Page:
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The Flyswatter and the Neutron Bomb: Redefining Mutual Fund Governance

The SEC a last week announced that outside directors must chair mutual fund boards and 75 percent of fund directors must be independent. This is like giving fund boards only two tools: the flyswatter that is easy to wield but has little impact, or the neutron bomb that impacts much but will be used little.

So what will they do? They will keep an eye on things, ask questions, stop things from going drastically wrong and oversee the fund. The problem is, can this be done with little knowledge of the inside? Can it be done without knowing how funds work, the business of managing funds and the efficiencies built into the process? I am not sure. I certainly would need some convincing.

Even if they find a problem, what will be their remedy? Can they really change the fund without a drastic change, such as changing the portfolio manager or the custodian?

The way I see it, the board will have little impact on the day-to-day running of the fund, because so much of fund servicing is performed collectively. If they do not like the trading process, will they be able to change it? Changing the trading process, or for that matter, any shared process, would be difficult as shared services are not fully dedicated to a single fund. They could outsource it, I guess, but would Fidelity outsource the trading of one of its funds to another firm? Maybe, but unlikely.

Also, with boards being comprised predominantly by outsiders, unless the boards are consistent across funds, they will have little power in changing the workings of a large fund family. What is the impact of one board among one hundred boards in changing how a large mutual fund complex works? Little, I would propose. Hence, the flyswatter.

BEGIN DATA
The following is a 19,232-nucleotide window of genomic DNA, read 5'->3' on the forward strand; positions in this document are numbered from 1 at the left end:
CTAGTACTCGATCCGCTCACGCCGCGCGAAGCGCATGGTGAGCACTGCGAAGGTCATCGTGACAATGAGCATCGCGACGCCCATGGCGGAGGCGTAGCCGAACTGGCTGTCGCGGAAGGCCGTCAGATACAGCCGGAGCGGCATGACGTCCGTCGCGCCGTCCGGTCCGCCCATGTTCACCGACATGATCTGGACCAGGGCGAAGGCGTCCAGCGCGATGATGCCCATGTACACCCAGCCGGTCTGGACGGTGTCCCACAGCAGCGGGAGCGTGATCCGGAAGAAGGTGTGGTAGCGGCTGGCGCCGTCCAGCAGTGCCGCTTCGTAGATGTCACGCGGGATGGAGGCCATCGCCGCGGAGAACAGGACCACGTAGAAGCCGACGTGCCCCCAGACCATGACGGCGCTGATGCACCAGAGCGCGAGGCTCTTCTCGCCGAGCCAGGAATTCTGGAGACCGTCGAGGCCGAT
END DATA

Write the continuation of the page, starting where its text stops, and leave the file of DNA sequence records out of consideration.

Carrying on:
The only thing they will easily be able to do is impact the fund directly: change the portfolio manager, the fees, the marketing and the distribution. All of these aspects are significant — hence, the neutron bomb.

This dichotomy will also put the fund company and board at odds. The board will look to change shared process, reduce fees, shift custodians and make large changes (the only ones that they can really make) to solve small problems. This will increase cost structures, reduce efficiencies and make it less profitable for firms to host mutual funds. While I don't feel sorry for large fund complexes, this will be a nightmare to carry out, which will negatively impact expenses and performance, the avoidance of which was the main reason for migrating to an outside board structure.

While I think, and actions have demonstrated, that the Mutual Fund industry does need to be cleaned up, and like any other company, it needs oversight, we need to think carefully before we totally restructure mutual funds' governance structure. The idea of having one or two outside board members is a great idea. While the idea of the transparent fund or even the transparent organization should be the goal, we should not think about regulating the industry by giving funds only to tools: a flyswatter and a neutron bomb. There needs to be another way. Larry Tabb is the founder and CEO of TABB Group, the financial markets' research and strategic advisory firm focused exclusively on capital markets. Founded in 2003 and based on the interview-based research methodology of "first-person knowledge" he developed, TABB Group ... View Full Bio

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